My parents and I worried over the next few years when we would hear of someone getting polio praying I would not come in contact with anyone who might pass the virus on to me.

Thankfully, that fear of polio was soon gone.

Following the vaccination of school children, there was a rapid decrease in cases of polio.

In 1955 there were 28,985

In 1956, 14,647

In 1957, 5,894

Because of widespread polio vaccination in this country, polio has been eliminated.

There is always danger of someone from another country bringing the polio vaccine with them when they travel to the USA.  But if we keep our program of polio vaccination current, we can rest assured there will be no epidemics again.  No children left crippled.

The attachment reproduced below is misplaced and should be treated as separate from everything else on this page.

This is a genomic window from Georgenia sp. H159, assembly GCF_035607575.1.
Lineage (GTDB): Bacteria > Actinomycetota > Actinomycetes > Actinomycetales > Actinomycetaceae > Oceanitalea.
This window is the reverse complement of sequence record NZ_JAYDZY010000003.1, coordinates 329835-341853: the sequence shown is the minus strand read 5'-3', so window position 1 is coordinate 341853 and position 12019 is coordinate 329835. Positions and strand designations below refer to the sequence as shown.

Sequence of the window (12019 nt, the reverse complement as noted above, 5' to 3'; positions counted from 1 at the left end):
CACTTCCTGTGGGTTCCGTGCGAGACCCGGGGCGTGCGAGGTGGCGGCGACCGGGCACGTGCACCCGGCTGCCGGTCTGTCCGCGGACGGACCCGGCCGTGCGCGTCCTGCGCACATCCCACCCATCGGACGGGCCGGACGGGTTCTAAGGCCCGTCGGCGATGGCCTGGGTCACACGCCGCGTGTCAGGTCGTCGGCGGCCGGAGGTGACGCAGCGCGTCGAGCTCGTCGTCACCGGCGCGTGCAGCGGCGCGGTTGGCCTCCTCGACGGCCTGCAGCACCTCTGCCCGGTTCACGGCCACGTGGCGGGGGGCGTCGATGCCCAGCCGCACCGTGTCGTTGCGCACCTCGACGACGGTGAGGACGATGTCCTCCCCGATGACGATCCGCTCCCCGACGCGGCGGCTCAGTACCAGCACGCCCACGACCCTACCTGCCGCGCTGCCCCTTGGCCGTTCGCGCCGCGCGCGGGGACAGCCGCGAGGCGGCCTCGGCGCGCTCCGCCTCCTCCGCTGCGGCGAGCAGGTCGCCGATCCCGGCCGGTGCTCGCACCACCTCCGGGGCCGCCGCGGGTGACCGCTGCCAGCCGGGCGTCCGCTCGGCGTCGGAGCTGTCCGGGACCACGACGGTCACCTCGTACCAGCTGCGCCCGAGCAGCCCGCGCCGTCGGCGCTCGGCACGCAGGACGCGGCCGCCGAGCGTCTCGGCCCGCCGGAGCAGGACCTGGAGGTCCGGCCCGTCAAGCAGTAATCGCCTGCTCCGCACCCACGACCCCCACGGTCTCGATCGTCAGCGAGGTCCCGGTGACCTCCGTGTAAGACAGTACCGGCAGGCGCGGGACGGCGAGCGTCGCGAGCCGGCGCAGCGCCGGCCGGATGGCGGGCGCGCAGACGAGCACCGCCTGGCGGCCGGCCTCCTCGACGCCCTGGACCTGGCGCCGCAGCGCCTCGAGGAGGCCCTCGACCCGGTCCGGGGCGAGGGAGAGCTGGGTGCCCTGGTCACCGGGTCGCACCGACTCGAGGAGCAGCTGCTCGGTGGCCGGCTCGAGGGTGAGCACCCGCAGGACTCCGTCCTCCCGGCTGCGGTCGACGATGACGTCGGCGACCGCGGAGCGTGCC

What is even more encouraging is that we have shared this vaccine with the world and today few countries have any current cases of polio.

polio map 1988

I rejoice in that knowledge because many of these poorer countries do not have access to good medical care that patients of polio would need.

When I remember the fear we had of polio and all those who were crippled because of it – people I knew – the fear the very word “polio” brought to us –

and now I see that to my children and grandchildren it is only a word – something they read about –

I’m thankful to God for the knowledge He has given us to win the battle over this dreadful disease.

I pray it always remains just a word to future generations.